Fiat Chrysler Automobiles has retracted its offer to merge with Renault a week after submitting the offer because Nissan declined to support it, according to reports.
Two Renault board members representing Nissan were opposed to the deal, and the French government had asked the automaker to "postpone the vote," the Wall Street Journal reported. Nissan holds a 15% stake in Renault, and Renault holds a 43.3% stake in Nissan. The companies, along with Mitsubishi, have been operating under an alliance designed to share costs and create greater efficiency.
In a statement released late Wednesday, FCA blamed the French government for the collapse of merger talks.
"FCA remains firmly convinced of the compelling, transformational rationale of a proposal that has been widely appreciated since it was submitted, the structure and terms of which were carefully balanced to deliver substantial benefits to all parties," according to the company. "However it has become clear that the political conditions in France do not currently exist for such a combination to proceed successfully."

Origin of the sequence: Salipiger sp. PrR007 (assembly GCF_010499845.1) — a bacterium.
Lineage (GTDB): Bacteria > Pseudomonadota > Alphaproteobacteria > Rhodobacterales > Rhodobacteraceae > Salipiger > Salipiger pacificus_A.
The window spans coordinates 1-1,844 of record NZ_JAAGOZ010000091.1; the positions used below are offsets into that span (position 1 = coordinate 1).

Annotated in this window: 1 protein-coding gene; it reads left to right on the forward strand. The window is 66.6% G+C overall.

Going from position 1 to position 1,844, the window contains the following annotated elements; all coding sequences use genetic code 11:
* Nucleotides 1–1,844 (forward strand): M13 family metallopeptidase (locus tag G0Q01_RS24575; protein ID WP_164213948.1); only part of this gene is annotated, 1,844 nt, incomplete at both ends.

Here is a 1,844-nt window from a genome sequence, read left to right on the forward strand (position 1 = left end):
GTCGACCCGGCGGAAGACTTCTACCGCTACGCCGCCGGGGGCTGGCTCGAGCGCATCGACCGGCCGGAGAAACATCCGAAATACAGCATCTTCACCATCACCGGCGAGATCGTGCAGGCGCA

FCA proposed the merger on Memorial Day, and promised more than $5.6 billion in annual costs savings. FCA and Renault would have become the world's third largest automaker with an estimated $8.7 million in annual sales.
Following the move, FCA said it would continue operating with an "independent strategy."
Originally posted on Automotive Fleet